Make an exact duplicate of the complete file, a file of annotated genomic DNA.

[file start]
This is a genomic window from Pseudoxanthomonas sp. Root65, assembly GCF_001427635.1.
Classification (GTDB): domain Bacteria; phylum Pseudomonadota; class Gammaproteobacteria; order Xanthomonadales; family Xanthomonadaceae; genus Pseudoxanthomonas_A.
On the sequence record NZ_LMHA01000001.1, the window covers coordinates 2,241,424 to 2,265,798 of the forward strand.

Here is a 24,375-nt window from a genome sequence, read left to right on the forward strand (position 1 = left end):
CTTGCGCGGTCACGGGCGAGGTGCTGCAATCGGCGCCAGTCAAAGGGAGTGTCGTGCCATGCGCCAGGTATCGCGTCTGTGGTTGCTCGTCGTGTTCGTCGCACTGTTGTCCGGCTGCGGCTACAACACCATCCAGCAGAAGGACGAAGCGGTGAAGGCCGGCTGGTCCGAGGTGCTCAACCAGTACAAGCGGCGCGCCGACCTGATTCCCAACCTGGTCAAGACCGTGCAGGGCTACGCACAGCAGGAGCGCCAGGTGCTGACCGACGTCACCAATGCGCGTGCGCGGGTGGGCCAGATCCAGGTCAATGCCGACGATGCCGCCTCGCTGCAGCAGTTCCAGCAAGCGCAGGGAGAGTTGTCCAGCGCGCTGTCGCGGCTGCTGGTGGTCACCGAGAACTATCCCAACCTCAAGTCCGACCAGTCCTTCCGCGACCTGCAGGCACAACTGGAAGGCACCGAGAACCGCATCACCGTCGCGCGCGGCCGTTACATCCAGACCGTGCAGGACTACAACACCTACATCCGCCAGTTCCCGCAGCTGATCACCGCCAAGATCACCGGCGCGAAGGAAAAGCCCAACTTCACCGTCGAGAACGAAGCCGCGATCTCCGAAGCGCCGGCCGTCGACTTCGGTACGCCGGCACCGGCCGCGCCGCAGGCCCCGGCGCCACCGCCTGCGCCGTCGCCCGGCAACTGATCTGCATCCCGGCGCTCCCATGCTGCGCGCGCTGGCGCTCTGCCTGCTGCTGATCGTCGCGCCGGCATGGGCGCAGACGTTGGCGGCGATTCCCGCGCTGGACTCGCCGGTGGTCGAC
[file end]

This is a genomic window from Pseudoxanthomonas sp. Root65, assembly GCF_001427635.1.
Classification (GTDB): domain Bacteria; phylum Pseudomonadota; class Gammaproteobacteria; order Xanthomonadales; family Xanthomonadaceae; genus Pseudoxanthomonas_A.
On the sequence record NZ_LMHA01000001.1, the window covers coordinates 2,241,424 to 2,265,798 of the forward strand.

Here is a 24,375-nt window from a genome sequence, read left to right on the forward strand (position 1 = left end):
CTTGCGCGGTCACGGGCGAGGTGCTGCAATCGGCGCCAGTCAAAGGGAGTGTCGTGCCATGCGCCAGGTATCGCGTCTGTGGTTGCTCGTCGTGTTCGTCGCACTGTTGTCCGGCTGCGGCTACAACACCATCCAGCAGAAGGACGAAGCGGTGAAGGCCGGCTGGTCCGAGGTGCTCAACCAGTACAAGCGGCGCGCCGACCTGATTCCCAACCTGGTCAAGACCGTGCAGGGCTACGCACAGCAGGAGCGCCAGGTGCTGACCGACGTCACCAATGCGCGTGCGCGGGTGGGCCAGATCCAGGTCAATGCCGACGATGCCGCCTCGCTGCAGCAGTTCCAGCAAGCGCAGGGAGAGTTGTCCAGCGCGCTGTCGCGGCTGCTGGTGGTCACCGAGAACTATCCCAACCTCAAGTCCGACCAGTCCTTCCGCGACCTGCAGGCACAACTGGAAGGCACCGAGAACCGCATCACCGTCGCGCGCGGCCGTTACATCCAGACCGTGCAGGACTACAACACCTACATCCGCCAGTTCCCGCAGCTGATCACCGCCAAGATCACCGGCGCGAAGGAAAAGCCCAACTTCACCGTCGAGAACGAAGCCGCGATCTCCGAAGCGCCGGCCGTCGACTTCGGTACGCCGGCACCGGCCGCGCCGCAGGCCCCGGCGCCACCGCCTGCGCCGTCGCCCGGCAACTGATCTGCATCCCGGCGCTCCCATGCTGCGCGCGCTGGCGCTCTGCCTGCTGCTGATCGTCGCGCCGGCATGGGCGCAGACGTTGGCGGCGATTCCCGCGCTGGACTCGCCGGTGGTCGAC